Can Apis Mellifera Develop Resistance to Sub-Lethal Doses of Cyano-Substitued Neonicotinoids?

Can Apis Mellifera Develop Resistance to Sub-Lethal Doses of Cyano-Substitued Neonicotinoids?

Can Apis Mellifera develop resistance to sub-lethal doses of cyano-substitued Neonicotinoids?

  1. Neonicotinoid’s and their role in Colony Collapse Disorder

Neonicotinoid pesticides are an agonist for the Nicotinic Acetylcholine receptors (nAChRs) in insects. Their use has been very effective at combatting common agricultural pests, however they have had the unintended effect of harming populations of Apis Mellifera (honey bee) through mortality in large doses, and impaired motor function and memory in smaller doses (Gauthier, 2010). This is because nAChR’s are receptors involved in the chemical juncture between nerve cells. They are a form of ion channel that facilitates movement of Ca2+, K+, and Na+ across the cellular membrane, and then through the synaptic cleft to continue transmission of the action potential (Thany et al, 2007). Currently, through industrial scale agriculture many bees are exposed to sub-lethal amounts of these pesticides that are inadvertently spread to nearby food sources. As workers are exposed, they begin to experience impaired motor function and memory. They bring contaminated food to the hive, and it is spread throughout (Suchail et al, 2001). As explained by Dr. Dyer and Dr. Could in their paper, “Honey Bee Navigation”, workers often rely on remembered landmarks when returning to the hive from a food source, especially when the sun is unavailable for geolocation (1983). When enough workers are too badly impaired to return, the colony collapses; neonicotinoid pesticides are one of the leading causes of colony collapse disorder (CCD). Although these chemicals are always going to affect insects that they come in contact with, they can be optimized to minimize unintended effects to bystander populations.

  1. Cyano vs. Nitro-substituted Neonicotinoid’s effect on Apis Mellifera

As shown in Table 1 above (Iwasa et al, 2004), Acetamiprid and Thiacloprid were only lethal when administered at a much higher dose than the rest of the compounds. The main difference shown between these two compounds and the other 5 insecticides pictured in the Figure 1 (Iwasa et al, 2004) is the change on the N-terminus end from a nitro-substituted group to a cyano-substituted. In another study, Yamada et al found that the nAChR’s of honey bee and house fly receptors have similar structural affinity to Acetamiprid, which makes it unlikely that the decreased toxicity shown only in honey bees is caused by the structure of the binding site (1999). Rather, it is most likely produced by the three metabolites shown in Figure 1, which all greatly increased the dose needed to make the pesticide lethal.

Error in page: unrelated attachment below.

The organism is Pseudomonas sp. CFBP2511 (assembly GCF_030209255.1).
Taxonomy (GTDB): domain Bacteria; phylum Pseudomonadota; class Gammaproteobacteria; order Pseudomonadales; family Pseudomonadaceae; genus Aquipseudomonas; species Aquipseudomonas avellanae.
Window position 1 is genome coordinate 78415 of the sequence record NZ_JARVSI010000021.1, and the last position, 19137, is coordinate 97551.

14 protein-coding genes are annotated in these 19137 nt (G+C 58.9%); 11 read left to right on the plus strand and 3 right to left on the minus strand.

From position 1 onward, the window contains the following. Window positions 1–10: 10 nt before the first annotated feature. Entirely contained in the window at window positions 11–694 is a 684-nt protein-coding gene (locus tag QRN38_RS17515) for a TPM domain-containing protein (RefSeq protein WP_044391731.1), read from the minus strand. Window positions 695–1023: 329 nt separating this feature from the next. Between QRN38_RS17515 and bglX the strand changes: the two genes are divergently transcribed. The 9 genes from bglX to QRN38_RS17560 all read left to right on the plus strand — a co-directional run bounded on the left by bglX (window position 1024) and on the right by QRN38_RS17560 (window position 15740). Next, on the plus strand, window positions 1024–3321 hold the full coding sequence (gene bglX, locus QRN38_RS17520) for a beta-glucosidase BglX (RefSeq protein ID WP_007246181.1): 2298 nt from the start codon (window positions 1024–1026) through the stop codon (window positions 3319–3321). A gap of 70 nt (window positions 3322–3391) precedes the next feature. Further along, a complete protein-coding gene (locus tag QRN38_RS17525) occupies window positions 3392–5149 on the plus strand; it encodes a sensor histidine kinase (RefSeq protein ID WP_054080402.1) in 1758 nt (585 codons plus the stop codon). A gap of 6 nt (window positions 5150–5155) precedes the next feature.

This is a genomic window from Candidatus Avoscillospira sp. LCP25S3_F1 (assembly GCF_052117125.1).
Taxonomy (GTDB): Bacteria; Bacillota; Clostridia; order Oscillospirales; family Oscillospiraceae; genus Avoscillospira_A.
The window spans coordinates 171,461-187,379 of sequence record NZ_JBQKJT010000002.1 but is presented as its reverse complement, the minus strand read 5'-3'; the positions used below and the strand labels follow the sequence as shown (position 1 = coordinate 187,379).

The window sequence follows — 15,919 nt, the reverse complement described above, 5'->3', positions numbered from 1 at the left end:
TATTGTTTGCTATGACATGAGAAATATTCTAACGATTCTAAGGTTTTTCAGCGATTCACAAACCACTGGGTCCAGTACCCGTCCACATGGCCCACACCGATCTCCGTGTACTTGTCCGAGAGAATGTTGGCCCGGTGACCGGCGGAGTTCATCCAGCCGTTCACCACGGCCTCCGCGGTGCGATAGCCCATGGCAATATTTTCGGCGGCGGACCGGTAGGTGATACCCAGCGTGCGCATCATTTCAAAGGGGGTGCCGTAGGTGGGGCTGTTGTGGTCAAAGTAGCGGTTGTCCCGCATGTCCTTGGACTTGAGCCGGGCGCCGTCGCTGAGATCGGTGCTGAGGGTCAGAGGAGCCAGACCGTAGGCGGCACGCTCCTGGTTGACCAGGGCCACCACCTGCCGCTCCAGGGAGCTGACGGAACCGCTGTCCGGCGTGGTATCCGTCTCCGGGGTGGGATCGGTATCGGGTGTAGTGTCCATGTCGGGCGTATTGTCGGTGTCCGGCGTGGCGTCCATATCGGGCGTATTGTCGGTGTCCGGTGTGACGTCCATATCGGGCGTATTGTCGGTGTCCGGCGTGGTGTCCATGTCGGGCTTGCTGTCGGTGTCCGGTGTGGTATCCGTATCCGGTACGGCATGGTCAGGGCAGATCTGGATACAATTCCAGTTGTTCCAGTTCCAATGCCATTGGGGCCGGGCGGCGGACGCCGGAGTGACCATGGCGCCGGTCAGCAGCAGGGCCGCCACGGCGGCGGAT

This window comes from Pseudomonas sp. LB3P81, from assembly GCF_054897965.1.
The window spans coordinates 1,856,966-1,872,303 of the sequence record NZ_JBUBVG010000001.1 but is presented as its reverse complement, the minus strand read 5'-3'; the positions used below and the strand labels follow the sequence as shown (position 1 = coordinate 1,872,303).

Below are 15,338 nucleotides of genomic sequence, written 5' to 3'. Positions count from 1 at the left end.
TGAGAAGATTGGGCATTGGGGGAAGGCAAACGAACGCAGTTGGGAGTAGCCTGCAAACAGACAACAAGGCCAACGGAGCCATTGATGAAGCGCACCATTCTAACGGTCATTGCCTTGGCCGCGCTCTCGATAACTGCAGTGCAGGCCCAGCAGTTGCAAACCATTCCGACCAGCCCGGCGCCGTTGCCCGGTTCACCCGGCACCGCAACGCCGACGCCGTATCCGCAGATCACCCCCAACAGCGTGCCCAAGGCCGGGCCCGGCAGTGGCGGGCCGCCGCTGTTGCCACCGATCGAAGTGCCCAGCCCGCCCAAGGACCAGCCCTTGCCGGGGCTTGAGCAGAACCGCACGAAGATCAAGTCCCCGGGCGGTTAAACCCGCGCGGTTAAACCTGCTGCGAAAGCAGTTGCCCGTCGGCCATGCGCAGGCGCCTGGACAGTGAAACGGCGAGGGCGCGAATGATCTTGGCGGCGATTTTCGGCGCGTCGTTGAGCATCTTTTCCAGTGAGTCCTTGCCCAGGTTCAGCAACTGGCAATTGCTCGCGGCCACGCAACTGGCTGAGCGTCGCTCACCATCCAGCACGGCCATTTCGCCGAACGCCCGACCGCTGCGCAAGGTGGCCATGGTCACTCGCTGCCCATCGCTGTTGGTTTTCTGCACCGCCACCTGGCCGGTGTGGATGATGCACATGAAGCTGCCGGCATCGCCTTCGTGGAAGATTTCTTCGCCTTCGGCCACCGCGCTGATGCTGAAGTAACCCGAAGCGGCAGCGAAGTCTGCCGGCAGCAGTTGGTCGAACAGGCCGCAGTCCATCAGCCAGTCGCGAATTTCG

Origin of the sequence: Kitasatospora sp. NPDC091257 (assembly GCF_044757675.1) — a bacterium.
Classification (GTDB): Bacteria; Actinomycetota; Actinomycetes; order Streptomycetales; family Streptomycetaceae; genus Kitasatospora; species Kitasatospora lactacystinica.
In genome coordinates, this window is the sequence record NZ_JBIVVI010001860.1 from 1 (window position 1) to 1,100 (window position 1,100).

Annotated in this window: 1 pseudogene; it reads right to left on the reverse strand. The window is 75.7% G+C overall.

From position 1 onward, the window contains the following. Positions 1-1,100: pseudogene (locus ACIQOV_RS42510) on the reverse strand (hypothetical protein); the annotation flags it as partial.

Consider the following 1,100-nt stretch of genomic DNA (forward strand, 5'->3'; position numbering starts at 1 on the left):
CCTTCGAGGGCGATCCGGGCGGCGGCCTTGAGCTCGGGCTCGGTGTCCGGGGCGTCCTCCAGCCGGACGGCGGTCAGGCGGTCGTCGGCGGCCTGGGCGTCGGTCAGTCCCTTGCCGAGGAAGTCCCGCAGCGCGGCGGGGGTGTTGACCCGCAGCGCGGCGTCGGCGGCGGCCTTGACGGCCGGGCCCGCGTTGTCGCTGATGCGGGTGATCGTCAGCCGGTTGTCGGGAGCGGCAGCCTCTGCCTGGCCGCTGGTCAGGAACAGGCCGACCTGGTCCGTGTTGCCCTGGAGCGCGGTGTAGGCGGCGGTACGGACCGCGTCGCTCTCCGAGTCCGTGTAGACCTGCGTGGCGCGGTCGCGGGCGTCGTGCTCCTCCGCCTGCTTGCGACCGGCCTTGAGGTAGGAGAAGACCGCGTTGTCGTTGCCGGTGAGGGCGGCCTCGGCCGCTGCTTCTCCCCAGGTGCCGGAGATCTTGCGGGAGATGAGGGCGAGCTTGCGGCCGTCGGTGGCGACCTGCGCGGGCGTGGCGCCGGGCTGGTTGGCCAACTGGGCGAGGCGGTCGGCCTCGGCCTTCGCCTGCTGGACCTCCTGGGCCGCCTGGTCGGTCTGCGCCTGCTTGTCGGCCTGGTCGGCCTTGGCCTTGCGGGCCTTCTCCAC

1. nAChR affinity and developed resistance to Imidacloprid by Drosophilia

In their experiment, "Exploring the Pharmacological Properties of Insect Nicotinic Acetylcholine Receptors.", Thany et al isolated nAChR alpha subunits from 6 species of insects and then paired with well understood vertebrate Beta subunits and vice-versa (2007). However, when vertebrate alpha subunits were used no affinity was found, regardless of the beta subunit paired. As vertebrates are known to have no affinity to neonicotinoids, this result isolates determination of affinity to the alpha subunit. Insect-alpha hybrid receptors were then exposed to various receptor agonists and antagonists to see which parts of the alpha subunit’s protein determines the molecular attraction.

Imidacloprid is not only the most common nitro-substituted neonicotinoid, but also the most common pesticide used globally. It binds to insect nACh receptors by an Imidazoline ring (Suchail et al, 2001). When preforming their experiment mentioned earlier, Shimomura et al tested the response to Imidacloprid from Drosophila-Chicken hybrid Da1-B2 and Da2-B2 receptors, Da2-B2 was activated and Da1-B2 was not. This revealed that resistance and also increased affinity to Imidacloprid can be developed by changes to the alpha subunit (leftmost expanded section in Figure 2). As shown in the diagram, the main binding sites on the alpha subunit are two sequences of nucleotides on the edge of loops B and C. After further investigation through imposed mutations oDrosophila, Thany et al concluded that the base change of proline at position 242 (Arrowhead on Loop C sequence, Figure 2) to glutamic acid (P242E) on the Da2 subunit caused a increase in affinity of the receptor, subunits Bta4, Cfa2, and Cfa8 also contain proline at position 242. By comparing a subunits cloned from resistant subunits, Thany et al were able to conclude that a unique mutation of conserved tyrosine to serine in loop B from Nla1 and Nla3 subunits confers resistance to Imidacloprid, this is marked by the arrow on the loop B binding site.

  1. Experimental Outline and Proposal